Tennessee was hit with the largest fine in SEC history for what happened after its loss to Ole Miss. The Volunteers were fined $250,000 because of fans’ behavior at the end of the game – including one fan who rushed onto field and punched an official during a celebration by players.
Tennessee was fined $250,000 by the Southeastern Conference on Monday after supporters threw bottles and other garbage onto the field toward the conclusion of the Volunteers’ 31-26 loss to Ole Miss last Saturday at Neyland Stadium.
The game was paused for 20 minutes with 54 seconds left after spectators started throwing bottles, cans, and other projectiles towards the Ole Miss sideline, including a golf ball that struck Ole Miss coach Lane Kiffin. Tennessee had just been stopped on fourth down by officials following a debatable area.
The Ole Miss players were shifted from the sideline to the center of the field, as did the Ole Miss cheerleaders. The Tennessee marching band was likewise relocated from its usual spot in the bleachers. Objects were hurled from both the lower and higher decks, particularly from the student areas.
In addition to the penalties, SEC commissioner Greg Sankey outlined measures for Tennessee to follow in accordance with the SEC’s sportsmanship, game management, and alcohol availability laws.
In a statement, Sankey stated, “The interruption of Saturday night’s game is reprehensible and must be replicated on any SEC institution.” “The steps taken today are in line with the control entrusted to the SEC office by the membership, which includes a cash penalty and a review of alcohol supply. We will take advantage of this occasion to remind each SEC member of the significance of maintaining a safe atmosphere, despite the high level of competitiveness that happens each week. We’ll also re-engage our membership in a review of the alcohol availability policy, with the goal of considering additional measures for the sale and management of alcohol while maintaining a safe environment for collegiate competition.”
According to the announcement, the SEC is not suspending the University of Tennessee’s alcohol sales rights “at this time,” but has the ability to do so if UT fails to satisfy all of the league’s conditions.
Among the needs are the following:
• Be obliged to identify those who hurled things into the playing field or at the other team using all available resources, including security, stadium, and broadcast footage. All people found to have been engaged in the game disruption will be barred from attending any Tennessee sports events for the duration of the academic and athletic year 2021-22.
• Review and update its athletics department’s game management procedures and alcohol availability policies to avoid a repeat of Saturday night’s chaos, which will include an assessment of agreed-upon SEC sportsmanship, game management, and alcohol policies to ensure full compliance with current standards.
• Following the conclusion of this investigation and prior to Tennessee’s next home football game, the university will submit a report to the league office summarizing its efforts to identify and punish offenders, as well as its plan to enact policies to prevent future similar incidents while maintaining conference standards.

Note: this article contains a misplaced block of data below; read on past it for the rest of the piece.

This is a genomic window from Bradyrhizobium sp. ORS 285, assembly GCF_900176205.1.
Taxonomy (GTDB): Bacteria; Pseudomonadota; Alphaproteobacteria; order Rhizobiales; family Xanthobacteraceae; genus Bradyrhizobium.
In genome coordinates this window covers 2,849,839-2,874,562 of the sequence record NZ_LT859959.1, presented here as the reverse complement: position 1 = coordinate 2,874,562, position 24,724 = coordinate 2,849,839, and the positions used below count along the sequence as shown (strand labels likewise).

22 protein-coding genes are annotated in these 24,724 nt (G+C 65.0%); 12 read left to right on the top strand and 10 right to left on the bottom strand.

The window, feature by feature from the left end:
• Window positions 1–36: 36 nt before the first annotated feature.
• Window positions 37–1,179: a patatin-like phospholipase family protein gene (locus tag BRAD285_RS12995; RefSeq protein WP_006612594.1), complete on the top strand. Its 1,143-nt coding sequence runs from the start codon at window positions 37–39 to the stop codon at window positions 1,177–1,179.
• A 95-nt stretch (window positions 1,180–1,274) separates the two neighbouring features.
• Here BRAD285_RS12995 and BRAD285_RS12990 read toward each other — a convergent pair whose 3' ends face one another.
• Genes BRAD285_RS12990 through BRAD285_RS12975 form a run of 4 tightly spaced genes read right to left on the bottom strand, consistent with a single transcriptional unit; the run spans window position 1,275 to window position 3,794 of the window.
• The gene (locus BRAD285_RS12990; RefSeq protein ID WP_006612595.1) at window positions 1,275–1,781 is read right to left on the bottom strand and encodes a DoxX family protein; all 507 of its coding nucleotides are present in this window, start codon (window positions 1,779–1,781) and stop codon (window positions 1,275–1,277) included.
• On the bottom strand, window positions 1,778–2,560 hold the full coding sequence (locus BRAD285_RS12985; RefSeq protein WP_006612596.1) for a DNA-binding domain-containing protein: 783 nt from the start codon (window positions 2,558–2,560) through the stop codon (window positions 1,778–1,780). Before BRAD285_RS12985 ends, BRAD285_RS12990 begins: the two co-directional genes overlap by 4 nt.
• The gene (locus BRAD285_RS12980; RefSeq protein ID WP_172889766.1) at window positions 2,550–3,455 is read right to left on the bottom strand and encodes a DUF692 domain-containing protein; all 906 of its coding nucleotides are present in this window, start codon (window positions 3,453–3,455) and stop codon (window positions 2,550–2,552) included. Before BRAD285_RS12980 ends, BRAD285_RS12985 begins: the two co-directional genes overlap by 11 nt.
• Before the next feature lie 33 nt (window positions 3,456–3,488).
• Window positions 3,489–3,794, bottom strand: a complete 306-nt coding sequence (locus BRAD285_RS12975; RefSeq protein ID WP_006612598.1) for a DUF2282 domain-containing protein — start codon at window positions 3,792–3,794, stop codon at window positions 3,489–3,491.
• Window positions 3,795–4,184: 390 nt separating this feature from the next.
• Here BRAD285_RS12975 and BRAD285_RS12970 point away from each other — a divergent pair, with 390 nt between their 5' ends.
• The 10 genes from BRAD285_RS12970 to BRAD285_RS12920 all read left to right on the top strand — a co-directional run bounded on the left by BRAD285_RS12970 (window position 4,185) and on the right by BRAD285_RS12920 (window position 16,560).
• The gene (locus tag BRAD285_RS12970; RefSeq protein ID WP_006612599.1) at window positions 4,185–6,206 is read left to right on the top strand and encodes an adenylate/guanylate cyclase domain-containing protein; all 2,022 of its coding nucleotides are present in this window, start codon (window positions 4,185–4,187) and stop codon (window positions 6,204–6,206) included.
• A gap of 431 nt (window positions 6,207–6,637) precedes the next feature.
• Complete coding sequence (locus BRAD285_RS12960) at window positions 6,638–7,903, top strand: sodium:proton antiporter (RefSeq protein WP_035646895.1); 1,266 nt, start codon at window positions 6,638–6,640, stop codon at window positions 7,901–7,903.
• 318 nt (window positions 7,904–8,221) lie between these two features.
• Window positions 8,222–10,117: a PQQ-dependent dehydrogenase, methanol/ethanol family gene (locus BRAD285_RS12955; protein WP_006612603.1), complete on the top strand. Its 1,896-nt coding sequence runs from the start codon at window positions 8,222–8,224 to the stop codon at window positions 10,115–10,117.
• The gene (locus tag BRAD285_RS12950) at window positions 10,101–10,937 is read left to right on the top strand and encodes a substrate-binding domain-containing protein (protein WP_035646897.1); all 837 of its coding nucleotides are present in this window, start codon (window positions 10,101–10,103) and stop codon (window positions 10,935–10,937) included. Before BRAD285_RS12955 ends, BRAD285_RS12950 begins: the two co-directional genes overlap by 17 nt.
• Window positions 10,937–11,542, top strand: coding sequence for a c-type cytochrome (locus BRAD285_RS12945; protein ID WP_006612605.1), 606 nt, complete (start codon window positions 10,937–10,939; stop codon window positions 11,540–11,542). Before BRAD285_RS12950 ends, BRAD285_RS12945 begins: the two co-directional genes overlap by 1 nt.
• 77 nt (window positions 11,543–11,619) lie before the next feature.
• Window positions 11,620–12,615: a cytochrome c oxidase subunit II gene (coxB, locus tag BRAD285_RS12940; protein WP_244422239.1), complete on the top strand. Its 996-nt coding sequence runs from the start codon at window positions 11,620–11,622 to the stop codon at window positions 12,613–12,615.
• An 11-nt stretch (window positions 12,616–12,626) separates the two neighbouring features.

According to early statistics, the UT Police Department detained 18 individuals and expelled 47 others from the game, according to WVLT News in Knoxville. A UT police spokeswoman said there was no current information on how many of the arrests were made by students, but one of those detained was a 54-year-old Georgia male.
According to Tisha Benton, a university representative, any students found guilty of tossing trash into the field on Saturday would be barred from attending future games.
Danny White, Tennessee’s athletic director, said he had been in contact with Sankey over the weekend. “The acts that led to the brief suspension of play were unacceptable,” White said in a statement after the game. “On numerous fronts, the actions of a tiny fraction of supporters have resulted in unfavorable outcomes. While I don’t feel such behavior is reflective of the whole Tennessee fan base, I appreciate the league’s need for action. The need of safety is vital.”
As trash continued to be hurled out of the stands, Sankey suggested during an appearance on “The Nation” syndicated radio program in Tennessee on Sunday night that halting the game was a possibility.
“It had been on my thoughts. I’ll say this: “According to Sankey. “In a few of communications, I made it obvious that I believed we may cease if order could not be restored. I wanted to be patient… and I appreciated the people’s patience in allowing play to restart. But, once again, under no circumstances should this happen.”
At his weekly press conference on Monday, Tennessee coach Josh Heupel expressed disappointment that an otherwise outstanding atmosphere at Neyland Stadium had been overshadowed by what transpired in the last minute of the game.
“I know the narrative is what occurred [at the conclusion of the game] for certain individuals,” Heupel stated. “Our administration has made it plain that this is not the Volunteer spirit we seek.” I’m in the same boat as you. There were just a few spectators who tossed things onto the field.
“But the passion and energy from our fan base, and I’ve played and coached in a lot of competitive venues, there was nothing greater than what transpired Saturday night.”